If you notice sudden changes in your skin, you could have an infection called cellulitis. This is a common condition that brings many men and women to the care of Saif Fatteh, MD, of Lansing Podiatry & Dermatology in Mt. Pleasant and East Lansing, Michigan. Prompt treatment can help you avoid serious complications, so be sure to book a diagnostic exam any time you experience sudden changes in your skin. You can set up a visit online or over the phone, and same-day appointments are often available.
What is cellulitis?
Cellulitis is a common bacterial skin infection that is easily treated if caught in the early stages but can become life-threatening if left untreated. The infection is caused by streptococcus and staphylococcus bacteria. Researchers are noting an increase in bacterial strains that are resistant to antibiotics, including methicillin-resistant Staphylococcus aureus, or MRSA, which may complicate the treatment of cellulitis.
You can develop cellulitis anywhere on your body, but the most common location is in your lower legs. Symptoms usually only occur on one side of your body, and might include:
Sensation of warmth
If you have a sudden rash that seems to be changing rapidly call to book a same-day appointment to prevent the infection from spreading.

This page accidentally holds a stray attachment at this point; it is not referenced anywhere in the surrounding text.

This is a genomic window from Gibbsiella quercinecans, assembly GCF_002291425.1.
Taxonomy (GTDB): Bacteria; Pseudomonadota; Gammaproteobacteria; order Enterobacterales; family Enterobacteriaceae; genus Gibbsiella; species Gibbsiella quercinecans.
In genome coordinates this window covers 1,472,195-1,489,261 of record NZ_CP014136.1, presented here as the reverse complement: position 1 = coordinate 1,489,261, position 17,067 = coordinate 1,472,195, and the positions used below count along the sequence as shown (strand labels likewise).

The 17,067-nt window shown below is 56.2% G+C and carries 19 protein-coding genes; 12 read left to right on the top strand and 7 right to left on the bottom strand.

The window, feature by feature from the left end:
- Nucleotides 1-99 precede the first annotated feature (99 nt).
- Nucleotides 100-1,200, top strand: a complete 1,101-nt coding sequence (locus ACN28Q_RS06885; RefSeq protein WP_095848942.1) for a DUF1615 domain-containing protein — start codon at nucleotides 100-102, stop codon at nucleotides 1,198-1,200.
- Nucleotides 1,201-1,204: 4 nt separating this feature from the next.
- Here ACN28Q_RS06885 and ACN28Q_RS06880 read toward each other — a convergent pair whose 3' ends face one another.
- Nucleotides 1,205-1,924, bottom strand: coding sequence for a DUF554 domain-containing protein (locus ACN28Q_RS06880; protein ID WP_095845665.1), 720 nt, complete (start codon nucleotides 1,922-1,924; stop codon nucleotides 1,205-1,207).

Am I at risk for cellulitis?
Anyone can develop cellulitis, but there are certain risk factors that increase your chances of an infection. These include:
Compromised immune system
Scrapes, cuts, burns, or any openings in your skin
Skin conditions like eczema, shingles, or athlete’s foot
Chronic swelling in your arms or legs
Previous history of cellulitis
Recurring cellulitis infections can cause problems with your lymphatic system, which can lead to chronic inflammation in one or more limbs.
How is cellulitis treated?
There are steps you can take to prevent cellulitis and avoid the need for treatment. Any time the surface of your skin is breached, take immediate steps to clean the area and cover the wound with a bandage. Wash the site daily with soap and water, and use an over-the-counter ointment to reduce the risk of infection.
If you have diabetes or another condition that weakens your immune system you should develop a daily routine of checking your skin for injury and wearing protective gloves and footwear. Keeping your fingernails and toenails carefully trimmed can reduce your risk of infections.
Most cases of cellulitis respond well to a course of antibiotics. If your symptoms don’t clear up after a few days, let Dr. Fatteh know. You might need to be briefly hospitalized to receive intravenous antibiotics.
As you wait for your treatment to take effect, you might find a degree of relief by placing a cool, damp cloth over the area and elevating the affected limb. Over-the-counter pain medications can reduce discomfort.
If you’re concerned about cellulitis or other common skin issues like boils, viral infections, or abscesses, contact Dr. Fatteh to book a thorough diagnostic exam. You can set up a visit online or over the phone.